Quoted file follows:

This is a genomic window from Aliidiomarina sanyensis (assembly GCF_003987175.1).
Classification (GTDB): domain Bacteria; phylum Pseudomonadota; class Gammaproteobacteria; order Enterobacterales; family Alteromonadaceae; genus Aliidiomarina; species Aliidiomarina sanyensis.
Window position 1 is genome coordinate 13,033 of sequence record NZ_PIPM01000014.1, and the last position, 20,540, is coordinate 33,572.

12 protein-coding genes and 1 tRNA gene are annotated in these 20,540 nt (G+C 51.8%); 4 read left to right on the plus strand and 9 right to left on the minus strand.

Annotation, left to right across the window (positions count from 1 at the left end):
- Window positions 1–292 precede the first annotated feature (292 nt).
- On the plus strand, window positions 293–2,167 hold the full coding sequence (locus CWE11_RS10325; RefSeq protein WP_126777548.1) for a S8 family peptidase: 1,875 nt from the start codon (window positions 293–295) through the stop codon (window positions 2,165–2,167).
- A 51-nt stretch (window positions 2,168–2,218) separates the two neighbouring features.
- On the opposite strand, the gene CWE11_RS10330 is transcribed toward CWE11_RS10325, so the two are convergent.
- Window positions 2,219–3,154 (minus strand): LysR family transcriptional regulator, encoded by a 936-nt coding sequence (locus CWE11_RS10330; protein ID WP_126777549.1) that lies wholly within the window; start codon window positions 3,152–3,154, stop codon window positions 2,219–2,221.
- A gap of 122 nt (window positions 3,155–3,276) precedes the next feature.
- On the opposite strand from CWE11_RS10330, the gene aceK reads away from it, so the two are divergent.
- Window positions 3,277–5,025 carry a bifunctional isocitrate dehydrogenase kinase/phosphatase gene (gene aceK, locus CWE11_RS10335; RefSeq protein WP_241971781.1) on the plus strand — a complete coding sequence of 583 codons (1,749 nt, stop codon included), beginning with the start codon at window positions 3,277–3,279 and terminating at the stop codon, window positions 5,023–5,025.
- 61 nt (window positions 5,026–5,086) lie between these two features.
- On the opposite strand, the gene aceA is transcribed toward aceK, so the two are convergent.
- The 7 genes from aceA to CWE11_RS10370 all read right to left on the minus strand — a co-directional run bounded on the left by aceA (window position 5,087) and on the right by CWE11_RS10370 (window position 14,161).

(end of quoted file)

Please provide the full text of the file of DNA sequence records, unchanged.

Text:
This is a genomic window from Aliidiomarina sanyensis (assembly GCF_003987175.1).
Classification (GTDB): domain Bacteria; phylum Pseudomonadota; class Gammaproteobacteria; order Enterobacterales; family Alteromonadaceae; genus Aliidiomarina; species Aliidiomarina sanyensis.
Window position 1 is genome coordinate 13,033 of sequence record NZ_PIPM01000014.1, and the last position, 20,540, is coordinate 33,572.

12 protein-coding genes and 1 tRNA gene are annotated in these 20,540 nt (G+C 51.8%); 4 read left to right on the plus strand and 9 right to left on the minus strand.

Annotation, left to right across the window (positions count from 1 at the left end):
- Window positions 1–292 precede the first annotated feature (292 nt).
- On the plus strand, window positions 293–2,167 hold the full coding sequence (locus CWE11_RS10325; RefSeq protein WP_126777548.1) for a S8 family peptidase: 1,875 nt from the start codon (window positions 293–295) through the stop codon (window positions 2,165–2,167).
- A 51-nt stretch (window positions 2,168–2,218) separates the two neighbouring features.
- On the opposite strand, the gene CWE11_RS10330 is transcribed toward CWE11_RS10325, so the two are convergent.
- Window positions 2,219–3,154 (minus strand): LysR family transcriptional regulator, encoded by a 936-nt coding sequence (locus CWE11_RS10330; protein ID WP_126777549.1) that lies wholly within the window; start codon window positions 3,152–3,154, stop codon window positions 2,219–2,221.
- A gap of 122 nt (window positions 3,155–3,276) precedes the next feature.
- On the opposite strand from CWE11_RS10330, the gene aceK reads away from it, so the two are divergent.
- Window positions 3,277–5,025 carry a bifunctional isocitrate dehydrogenase kinase/phosphatase gene (gene aceK, locus CWE11_RS10335; RefSeq protein WP_241971781.1) on the plus strand — a complete coding sequence of 583 codons (1,749 nt, stop codon included), beginning with the start codon at window positions 3,277–3,279 and terminating at the stop codon, window positions 5,023–5,025.
- 61 nt (window positions 5,026–5,086) lie between these two features.
- On the opposite strand, the gene aceA is transcribed toward aceK, so the two are convergent.
- The 7 genes from aceA to CWE11_RS10370 all read right to left on the minus strand — a co-directional run bounded on the left by aceA (window position 5,087) and on the right by CWE11_RS10370 (window position 14,161).